Post-Brexit talks near make-or-break moment

German industry warns of ‘catastrophe’ on top of Covid-19 if EU finds no accord with UK

 Brexit negotiator Michel Barnier: “We are negotiating on behalf of the entire EU. There must be a proper balance of rights and obligations.” Photograph: Olivier Matthys

Brexit negotiator Michel Barnier: “We are negotiating on behalf of the entire EU. There must be a proper balance of rights and obligations.” Photograph: Olivier Matthys

 

Tensions have risen as British and European Union negotiators meet over video conference, with less than two weeks of talks remaining before London is due to declare whether it still intends to try to reach a deal.

This week sees the penultimate round of talks before June, when London has said it will decide whether to abandon talks and instead prepare to switch to default trade rules in January, something Germany’s main business lobby has predicted would be an economic disaster.

“The coronavirus crisis has already cost very many jobs across Europe,” warned Joachim Lang, managing director of Germany’s BDI industry federation. “If the Brexit transition phase expires without an agreement at the end of the year, it would turn an already difficult economic situation into a catastrophe.”

Major areas of contention divide the two sides over what Britain’s relationship with the EU should look like after December 31st. In the coming days, dozens of negotiators will try to work through these in video calls dedicated to deeply complex issues such as fisheries, trade in goods and services, energy and security cooperation.

“We need tangible progress across all areas,” said the EU’s chief negotiator Michel Barnier after the opening session concluded on Monday. “We are negotiating on behalf of the entire EU. There must be a proper balance of rights and obligations.”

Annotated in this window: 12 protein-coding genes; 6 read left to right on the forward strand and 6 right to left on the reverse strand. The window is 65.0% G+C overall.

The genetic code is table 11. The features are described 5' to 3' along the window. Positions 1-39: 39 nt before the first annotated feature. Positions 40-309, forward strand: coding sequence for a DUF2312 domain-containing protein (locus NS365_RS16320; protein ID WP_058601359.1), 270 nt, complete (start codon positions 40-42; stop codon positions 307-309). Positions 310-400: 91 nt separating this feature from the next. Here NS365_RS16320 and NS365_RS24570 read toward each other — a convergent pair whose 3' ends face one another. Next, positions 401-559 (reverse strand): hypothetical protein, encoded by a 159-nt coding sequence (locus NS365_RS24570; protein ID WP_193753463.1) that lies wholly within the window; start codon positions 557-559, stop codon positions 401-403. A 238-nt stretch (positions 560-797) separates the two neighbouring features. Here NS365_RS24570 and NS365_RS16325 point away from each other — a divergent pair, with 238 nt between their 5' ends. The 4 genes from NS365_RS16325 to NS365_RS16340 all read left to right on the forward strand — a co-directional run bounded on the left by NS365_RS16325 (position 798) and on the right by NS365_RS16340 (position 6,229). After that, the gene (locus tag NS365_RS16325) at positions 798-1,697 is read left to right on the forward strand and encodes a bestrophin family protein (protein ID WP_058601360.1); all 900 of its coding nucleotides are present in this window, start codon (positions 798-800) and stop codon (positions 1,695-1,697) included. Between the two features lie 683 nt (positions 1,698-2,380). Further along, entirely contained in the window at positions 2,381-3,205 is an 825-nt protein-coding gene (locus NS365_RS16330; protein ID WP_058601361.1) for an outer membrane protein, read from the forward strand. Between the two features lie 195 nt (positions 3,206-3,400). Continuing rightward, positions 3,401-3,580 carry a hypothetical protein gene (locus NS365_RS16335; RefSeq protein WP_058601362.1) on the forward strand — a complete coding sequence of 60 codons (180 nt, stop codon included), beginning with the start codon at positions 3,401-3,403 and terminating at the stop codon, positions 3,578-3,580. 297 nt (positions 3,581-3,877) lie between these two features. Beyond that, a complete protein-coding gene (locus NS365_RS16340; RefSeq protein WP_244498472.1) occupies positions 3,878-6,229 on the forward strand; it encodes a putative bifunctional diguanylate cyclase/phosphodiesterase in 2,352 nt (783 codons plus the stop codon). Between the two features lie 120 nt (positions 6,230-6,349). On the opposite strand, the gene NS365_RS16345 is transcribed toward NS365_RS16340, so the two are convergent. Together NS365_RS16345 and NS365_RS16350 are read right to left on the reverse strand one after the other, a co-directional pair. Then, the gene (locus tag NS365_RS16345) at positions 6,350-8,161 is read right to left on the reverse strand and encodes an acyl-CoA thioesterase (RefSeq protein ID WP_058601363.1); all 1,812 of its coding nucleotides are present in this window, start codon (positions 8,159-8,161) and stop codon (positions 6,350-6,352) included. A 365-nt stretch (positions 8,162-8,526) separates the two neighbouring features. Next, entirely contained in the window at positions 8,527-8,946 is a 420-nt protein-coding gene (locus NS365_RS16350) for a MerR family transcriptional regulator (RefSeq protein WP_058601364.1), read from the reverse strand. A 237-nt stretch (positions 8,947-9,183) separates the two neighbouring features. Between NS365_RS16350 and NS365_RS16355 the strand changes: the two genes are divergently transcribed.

Little progress

Both sides say little progress has been made on key issues since the first round of talks in March, before negotiations were knocked off course by the coronavirus pandemic.

“Time is just too short,” said one EU official. “It’s very important that we make progress across all issues.”

EU officials were disappointed with progress in the last round, and expressed frustration that Britain had yet to even present a position paper in some areas, while insisting that agreement had to be concluded in just a few rounds of week-long talks.

The British government has repeatedly insisted it will not ask for an extension to roll over the current arrangements to buy negotiators more time.

“Covid-19 has made what is already a very, very difficult timeline to get agreement virtually impossible,” Tánaiste Simon Coveney said ahead of the talks this week.

Brussels insists that British companies cannot be granted unfettered access to the single market without guarantees that they will not gain an unfair advantage by undercutting EU counterparts, for example through lower environmental, labour and safety regulations, or through assistance from the state.

UK sovereignty

The British side has bridled at the idea of continuing to accept any kind of EU standards or oversight, and accuses Brussels of failing to respect UK sovereignty. It rejects the idea that the European Court of Justice could have any role in resolving disputes, while Brussels insists the court will always have the final say over any aspect of EU law.

One major point of contention is fish: the EU wants to continue trade-offs that allow boats from its member states to fish in UK waters in exchange for market access. London has so far ruled this out, not budging from a position that it will “take back control of our waters, as is our right as an independent coastal state”.

“We will approach this round of negotiations constructively, but our position hasn’t changed – we won’t agree to any demand for us to give up our rights as an independent state,” a British official said.

“We remain committed to reaching a deal with an FTA [free trade agreement] at its core and we hope to find a balanced solution which reflects the political realities on both sides.”

The EU is monitoring whether Britain enacts agreements already made last year, such as to impose checks between Britain and Northern Ireland in order to avoid a hardened border across the island.

Talks continue until Friday, with negotiators due to reconvene for one final round of talks on June 1st.

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